By Sarah Derouin, Ph.D.
The pathway to decarbonizing the energy grid of the United States is moving forward. Recently, WSP USA announced the completion of the drilling operations and mechanical integrity tests for two new hydrogen storage caverns. The caverns are in Delta, Utah, on the Advanced Clean Energy Storage project site.
This location will be a spot where renewable energy will be used to create green hydrogen — a process of splitting water into oxygen and hydrogen fuel by wind and solar power. The green hydrogen will be stored in underground human-made caverns created in salt domes, ready for use in energy production.
This work is the first phase of the ACES Delta hydrogen hub, a facility that is planned to help decarbonize the Western U.S. Phase 1 of the project includes creating two storage caverns in salt formations — which takes a mixture of engineering know-how and geologic expertise.
But what does it take to form such caverns?
The hydrogen storage caverns are created in natural salt domes. Engineers drill through rock layers to get to deep salt domes. Then, they create space — using a process called leaching, where the salt is dissolved by fresh water— within the salt to create the necessary volume to store hydrogen for the long term.
Salt is a good geologic substance for storing gas and liquid and has a long track record of success with fossil fuel storage. The caverns developed in salt provide a resilient, protected, leak-proof reservoir to inject, store, and deliver fuels like hydrogen.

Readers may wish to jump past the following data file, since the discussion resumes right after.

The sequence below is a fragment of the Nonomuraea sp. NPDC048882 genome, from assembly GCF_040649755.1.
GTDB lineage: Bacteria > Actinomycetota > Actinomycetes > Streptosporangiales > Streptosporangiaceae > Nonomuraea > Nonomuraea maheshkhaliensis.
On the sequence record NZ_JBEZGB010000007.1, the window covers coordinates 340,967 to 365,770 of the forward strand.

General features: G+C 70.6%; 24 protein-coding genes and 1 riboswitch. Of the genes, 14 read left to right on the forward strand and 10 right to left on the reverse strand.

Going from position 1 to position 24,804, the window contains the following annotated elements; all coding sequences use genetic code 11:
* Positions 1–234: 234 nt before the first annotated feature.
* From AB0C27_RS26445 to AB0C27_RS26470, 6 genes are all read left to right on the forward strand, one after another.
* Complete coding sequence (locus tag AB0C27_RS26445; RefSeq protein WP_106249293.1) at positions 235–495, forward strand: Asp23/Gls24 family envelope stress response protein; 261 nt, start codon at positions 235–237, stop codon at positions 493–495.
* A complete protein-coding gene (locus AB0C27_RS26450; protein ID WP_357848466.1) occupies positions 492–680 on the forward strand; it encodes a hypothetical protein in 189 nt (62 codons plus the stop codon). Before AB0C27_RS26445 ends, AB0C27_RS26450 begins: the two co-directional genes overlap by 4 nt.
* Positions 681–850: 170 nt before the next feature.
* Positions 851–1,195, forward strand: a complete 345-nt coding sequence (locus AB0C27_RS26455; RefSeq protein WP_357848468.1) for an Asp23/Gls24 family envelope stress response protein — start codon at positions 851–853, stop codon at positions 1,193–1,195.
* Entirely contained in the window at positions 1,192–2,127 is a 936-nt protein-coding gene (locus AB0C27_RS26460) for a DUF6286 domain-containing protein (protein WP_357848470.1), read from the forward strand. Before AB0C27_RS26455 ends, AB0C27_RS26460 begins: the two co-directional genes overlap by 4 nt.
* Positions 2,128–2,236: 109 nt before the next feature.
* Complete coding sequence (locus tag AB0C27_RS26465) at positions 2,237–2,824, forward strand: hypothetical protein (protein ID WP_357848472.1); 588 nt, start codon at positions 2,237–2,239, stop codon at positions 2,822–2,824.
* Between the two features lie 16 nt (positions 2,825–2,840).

A suitable site for underground gas storage requires a few things. “Right off the bat you need to have salt of a certain depth and sufficient quantity and quality,” explains Scyller Borglum, Ph.D., a petroleum and geologic engineer who is vice president of underground storage and energy at WSP USA. She notes that salt layers occur in many places around the world, but it takes a certain type of salt formation — typically domal salts — to work for long-term, underground storage of hydrogen.
Domal salts form when a layer of salt is put under enough heat and pressure to cause it to ooze upward, intruding into sediment layers above it. The salt moves vertically and creates a water-bottle-shaped salt deposit known as a diapir. Borglum says on the American Gulf Coast, domal salt caverns can be the size of the Empire State Building. Delta is another place where domal quality salt exists.
Drilling into salt is also different than drilling into rock. “You need to be aware of the geomechanical properties of the salt,” Borglum says. Although the salt is treated like a rock, in actuality it is a mineral and tends to be more plastic than solid rock. In addition, over time, heat and pressure cause the salt to creep after the cavern has been created. “Depending on where you're at in the country, it can creep significantly faster than what you would ever see with rock,” Borglum says.
Successfully developing a salt storage cavern also requires access to a lot of fresh water to dissolve the salt. She notes that for each barrel of space created in a salt cavern, 7-10 barrels of fresh water is needed to dissolve the salt. Considering that much of the country is semiarid, access to a lot of fresh water “could be a serious lift,” she says.
And once the cavern salt is dissolved, you have to dispose of the brine. Sometimes this means storing the brine in artificial lakes known as a leach ponds. But companies often pump the brine into saline aquifers located deep underground and not used for consumption.